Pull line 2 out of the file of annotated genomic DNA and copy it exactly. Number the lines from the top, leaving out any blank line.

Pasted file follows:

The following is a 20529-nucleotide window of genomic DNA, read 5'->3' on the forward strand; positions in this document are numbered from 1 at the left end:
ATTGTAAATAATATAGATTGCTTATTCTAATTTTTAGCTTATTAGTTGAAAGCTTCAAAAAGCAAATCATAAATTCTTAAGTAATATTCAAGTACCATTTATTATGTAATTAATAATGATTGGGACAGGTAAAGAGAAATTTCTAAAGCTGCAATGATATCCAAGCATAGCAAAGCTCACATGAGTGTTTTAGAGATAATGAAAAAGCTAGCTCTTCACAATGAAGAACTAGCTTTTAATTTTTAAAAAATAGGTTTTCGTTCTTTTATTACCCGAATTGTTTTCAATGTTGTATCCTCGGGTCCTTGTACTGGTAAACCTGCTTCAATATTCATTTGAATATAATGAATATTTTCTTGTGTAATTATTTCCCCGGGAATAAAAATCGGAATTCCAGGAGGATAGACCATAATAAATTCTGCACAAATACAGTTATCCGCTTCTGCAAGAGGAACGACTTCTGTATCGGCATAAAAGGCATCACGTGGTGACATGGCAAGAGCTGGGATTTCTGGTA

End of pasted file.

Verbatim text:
ATTGTAAATAATATAGATTGCTTATTCTAATTTTTAGCTTATTAGTTGAAAGCTTCAAAAAGCAAATCATAAATTCTTAAGTAATATTCAAGTACCATTTATTATGTAATTAATAATGATTGGGACAGGTAAAGAGAAATTTCTAAAGCTGCAATGATATCCAAGCATAGCAAAGCTCACATGAGTGTTTTAGAGATAATGAAAAAGCTAGCTCTTCACAATGAAGAACTAGCTTTTAATTTTTAAAAAATAGGTTTTCGTTCTTTTATTACCCGAATTGTTTTCAATGTTGTATCCTCGGGTCCTTGTACTGGTAAACCTGCTTCAATATTCATTTGAATATAATGAATATTTTCTTGTGTAATTATTTCCCCGGGAATAAAAATCGGAATTCCAGGAGGATAGACCATAATAAATTCTGCACAAATACAGTTATCCGCTTCTGCAAGAGGAACGACTTCTGTATCGGCATAAAAGGCATCACGTGGTGACATGGCAAGAGCTGGGATTTCTGGTA